Americans Spend Close to $7 Billion a Year on Direct Medical Costs Related to Cataract
CHICAGO (May 26, 2011) – Cataract is the leading cause of blindness in the world. There are more cases of cataract than there are of glaucoma, macular degeneration and diabetic retinopathy combined. Today, cataract affects more than 22 million Americans age 40 and older. By age 75, approximately 70 percent of people have cataracts. And, as the U.S. population ages, more than 30.1 million Americans are projected to have cataracts by the year 2020.
Prevent Blindness America has declared June as Cataract Awareness Month in an effort to educate the public on the risk factors, symptoms and treatment options available to those with cataract.
Cataract is a clouding of the eye’s lens which blocks or changes the passage of light into the eye. The lens of the eye is located behind the pupil and the colored iris and is normally transparent. The lens helps to focus images onto the retina – which transmits the images to the brain. Vision may become blurry or dim because the cataract stops light from properly passing through to the retina.
Risk factors for developing cataract include a family history of cataract, diabetes, smoking, extended exposure to UV rays, serious eye injury and the use of steroids.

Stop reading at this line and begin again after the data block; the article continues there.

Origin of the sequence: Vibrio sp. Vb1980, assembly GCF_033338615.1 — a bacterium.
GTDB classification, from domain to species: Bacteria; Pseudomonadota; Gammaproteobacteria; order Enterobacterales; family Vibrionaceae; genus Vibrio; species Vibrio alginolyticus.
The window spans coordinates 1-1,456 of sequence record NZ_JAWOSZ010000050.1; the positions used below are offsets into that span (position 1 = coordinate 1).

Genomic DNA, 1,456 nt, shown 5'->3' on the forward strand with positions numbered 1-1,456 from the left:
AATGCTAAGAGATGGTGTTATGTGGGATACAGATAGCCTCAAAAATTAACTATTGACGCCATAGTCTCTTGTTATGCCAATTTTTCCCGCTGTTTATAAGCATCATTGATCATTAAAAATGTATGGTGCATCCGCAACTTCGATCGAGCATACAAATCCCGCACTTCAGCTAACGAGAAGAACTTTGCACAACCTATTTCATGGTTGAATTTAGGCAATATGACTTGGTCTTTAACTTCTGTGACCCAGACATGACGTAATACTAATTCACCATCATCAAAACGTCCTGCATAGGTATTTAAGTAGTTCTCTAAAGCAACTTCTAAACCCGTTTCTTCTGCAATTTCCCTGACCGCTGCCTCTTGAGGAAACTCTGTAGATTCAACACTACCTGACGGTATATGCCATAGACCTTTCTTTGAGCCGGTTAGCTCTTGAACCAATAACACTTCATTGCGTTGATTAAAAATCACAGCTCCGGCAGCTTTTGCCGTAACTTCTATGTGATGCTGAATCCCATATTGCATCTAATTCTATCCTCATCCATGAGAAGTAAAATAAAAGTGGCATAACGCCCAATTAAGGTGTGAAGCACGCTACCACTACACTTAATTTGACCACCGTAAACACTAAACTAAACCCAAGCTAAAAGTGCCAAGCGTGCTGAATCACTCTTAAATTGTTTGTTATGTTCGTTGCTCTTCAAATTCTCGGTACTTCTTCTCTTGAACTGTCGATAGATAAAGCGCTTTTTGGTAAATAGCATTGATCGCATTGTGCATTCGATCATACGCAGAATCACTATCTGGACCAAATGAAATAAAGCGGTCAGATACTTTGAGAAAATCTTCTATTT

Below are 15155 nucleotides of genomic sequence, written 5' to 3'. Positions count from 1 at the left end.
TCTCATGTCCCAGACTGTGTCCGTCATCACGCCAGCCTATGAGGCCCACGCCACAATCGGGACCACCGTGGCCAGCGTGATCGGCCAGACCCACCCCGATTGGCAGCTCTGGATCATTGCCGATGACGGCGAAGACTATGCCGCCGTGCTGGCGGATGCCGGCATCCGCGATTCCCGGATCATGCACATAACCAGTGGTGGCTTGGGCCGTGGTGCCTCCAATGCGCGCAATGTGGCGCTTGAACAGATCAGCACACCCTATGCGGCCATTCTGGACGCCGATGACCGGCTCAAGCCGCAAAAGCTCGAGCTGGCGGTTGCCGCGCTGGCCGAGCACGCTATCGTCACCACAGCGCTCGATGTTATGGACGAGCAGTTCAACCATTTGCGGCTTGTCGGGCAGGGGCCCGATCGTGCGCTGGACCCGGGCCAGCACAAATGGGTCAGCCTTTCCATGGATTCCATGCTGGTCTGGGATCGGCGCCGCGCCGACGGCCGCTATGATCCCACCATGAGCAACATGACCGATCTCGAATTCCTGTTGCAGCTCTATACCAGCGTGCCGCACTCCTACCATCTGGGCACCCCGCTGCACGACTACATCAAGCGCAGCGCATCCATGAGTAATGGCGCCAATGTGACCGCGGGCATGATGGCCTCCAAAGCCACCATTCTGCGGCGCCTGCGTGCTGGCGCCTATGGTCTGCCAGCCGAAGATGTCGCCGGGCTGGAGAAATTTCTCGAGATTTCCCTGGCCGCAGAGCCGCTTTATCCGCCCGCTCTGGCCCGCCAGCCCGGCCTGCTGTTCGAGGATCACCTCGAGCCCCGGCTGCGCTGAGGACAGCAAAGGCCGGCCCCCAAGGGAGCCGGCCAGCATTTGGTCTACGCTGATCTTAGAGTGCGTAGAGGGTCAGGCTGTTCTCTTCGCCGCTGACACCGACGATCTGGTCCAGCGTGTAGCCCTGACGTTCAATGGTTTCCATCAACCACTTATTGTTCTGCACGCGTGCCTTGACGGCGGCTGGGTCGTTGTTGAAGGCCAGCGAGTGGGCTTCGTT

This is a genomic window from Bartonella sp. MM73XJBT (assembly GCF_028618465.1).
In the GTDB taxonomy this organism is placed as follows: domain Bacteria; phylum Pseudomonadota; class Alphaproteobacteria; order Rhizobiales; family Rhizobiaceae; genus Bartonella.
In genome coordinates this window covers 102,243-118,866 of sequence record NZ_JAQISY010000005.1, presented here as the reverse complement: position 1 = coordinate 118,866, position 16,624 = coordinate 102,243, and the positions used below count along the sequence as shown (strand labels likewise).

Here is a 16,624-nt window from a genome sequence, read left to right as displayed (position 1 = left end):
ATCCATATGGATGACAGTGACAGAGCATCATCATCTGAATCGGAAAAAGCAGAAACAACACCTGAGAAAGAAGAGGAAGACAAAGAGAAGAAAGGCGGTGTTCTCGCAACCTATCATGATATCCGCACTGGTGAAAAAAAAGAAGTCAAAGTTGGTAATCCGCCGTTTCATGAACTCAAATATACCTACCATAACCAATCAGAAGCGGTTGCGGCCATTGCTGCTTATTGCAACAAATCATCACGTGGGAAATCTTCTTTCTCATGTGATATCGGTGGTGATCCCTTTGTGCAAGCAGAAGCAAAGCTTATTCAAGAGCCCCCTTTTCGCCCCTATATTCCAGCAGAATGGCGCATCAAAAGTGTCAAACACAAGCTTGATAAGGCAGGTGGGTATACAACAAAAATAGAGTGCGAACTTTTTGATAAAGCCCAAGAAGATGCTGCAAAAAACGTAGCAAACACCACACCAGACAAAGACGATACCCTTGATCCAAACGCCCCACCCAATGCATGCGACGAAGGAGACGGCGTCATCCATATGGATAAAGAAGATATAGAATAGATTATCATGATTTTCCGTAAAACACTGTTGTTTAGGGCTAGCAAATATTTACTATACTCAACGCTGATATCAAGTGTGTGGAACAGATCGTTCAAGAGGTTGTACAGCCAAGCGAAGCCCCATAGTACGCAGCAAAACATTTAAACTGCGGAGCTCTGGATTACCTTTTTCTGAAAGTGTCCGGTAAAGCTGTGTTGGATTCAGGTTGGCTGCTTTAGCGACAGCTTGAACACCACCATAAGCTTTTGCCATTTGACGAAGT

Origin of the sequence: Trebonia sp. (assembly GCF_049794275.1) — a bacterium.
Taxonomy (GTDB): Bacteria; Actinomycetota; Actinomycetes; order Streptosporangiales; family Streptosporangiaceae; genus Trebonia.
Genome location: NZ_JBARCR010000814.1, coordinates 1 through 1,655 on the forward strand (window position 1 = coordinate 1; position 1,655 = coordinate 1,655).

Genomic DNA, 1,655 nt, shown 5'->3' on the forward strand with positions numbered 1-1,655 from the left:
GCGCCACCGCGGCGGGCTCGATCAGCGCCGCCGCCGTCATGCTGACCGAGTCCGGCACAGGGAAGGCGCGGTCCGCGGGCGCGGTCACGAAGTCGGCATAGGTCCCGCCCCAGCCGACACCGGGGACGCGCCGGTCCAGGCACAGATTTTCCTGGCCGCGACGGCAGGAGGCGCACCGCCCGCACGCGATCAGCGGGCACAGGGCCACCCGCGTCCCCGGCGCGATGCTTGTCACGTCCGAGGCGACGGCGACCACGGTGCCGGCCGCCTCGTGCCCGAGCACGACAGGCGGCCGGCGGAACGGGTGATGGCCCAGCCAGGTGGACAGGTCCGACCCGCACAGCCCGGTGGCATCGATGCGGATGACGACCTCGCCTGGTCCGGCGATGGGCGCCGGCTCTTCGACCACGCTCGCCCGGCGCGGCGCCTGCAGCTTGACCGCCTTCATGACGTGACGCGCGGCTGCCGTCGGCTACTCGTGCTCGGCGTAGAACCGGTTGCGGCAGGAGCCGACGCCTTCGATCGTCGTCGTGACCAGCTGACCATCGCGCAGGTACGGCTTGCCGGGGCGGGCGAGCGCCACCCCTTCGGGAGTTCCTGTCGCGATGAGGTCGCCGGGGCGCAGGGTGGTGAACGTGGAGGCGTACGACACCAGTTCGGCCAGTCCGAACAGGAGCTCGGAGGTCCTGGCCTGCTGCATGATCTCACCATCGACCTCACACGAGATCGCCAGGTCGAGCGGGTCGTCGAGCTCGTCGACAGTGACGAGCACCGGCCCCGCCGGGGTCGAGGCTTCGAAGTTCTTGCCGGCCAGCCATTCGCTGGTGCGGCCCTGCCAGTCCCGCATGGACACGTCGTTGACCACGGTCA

Americans spend $6.8 billion every year on direct medical costs for outpatient, inpatient and prescription drug services for cataract, according to the 2007 “Economic Impact of Vision Problems: The Toll of Major Adult Eye Disorders, Visual Impairment, and Blindness on the U.S. Economy” study funded by Prevent Blindness America.
“We encourage everyone, especially those ages 40 and over, to get a dilated, baseline eye exam from their eye care professional,” said Hugh R. Parry, president and CEO of Prevent Blindness America. “This gives your eye doctor the best opportunity to monitor any changes in the eyes and treat them accordingly.”
Generally, a cataract does not cause pain, redness or tears. The following problems may indicate a cataract:
- Blurred vision, double vision, ghost images, or the sense of a film over the eyes.
- Lights seem too dim for reading or close-up work, or eyes are dazzled by strong light.
- Eyeglass prescriptions change often and the change does not seem to help vision.
- Double vision in one eye
- A milky or yellowish spot develops in the pupil.
Many cases of cataracts will require surgery. Cataract surgery is the most frequently performed surgery in the United States with an average of 3 million Americans undergoing cataract surgery annually. Fortunately, it has a 95 percent success rate, generally resulting with patient’s vision of 20/20 to 20/40.
For free information on cataracts in both English and Spanish, or to receive the “Your Guide to Cataract Surgery” and “Medicare Benefits and Your Eyes” fact sheets, please call Prevent Blindness America at 1-800-331-2020 or log on to preventblindness.org.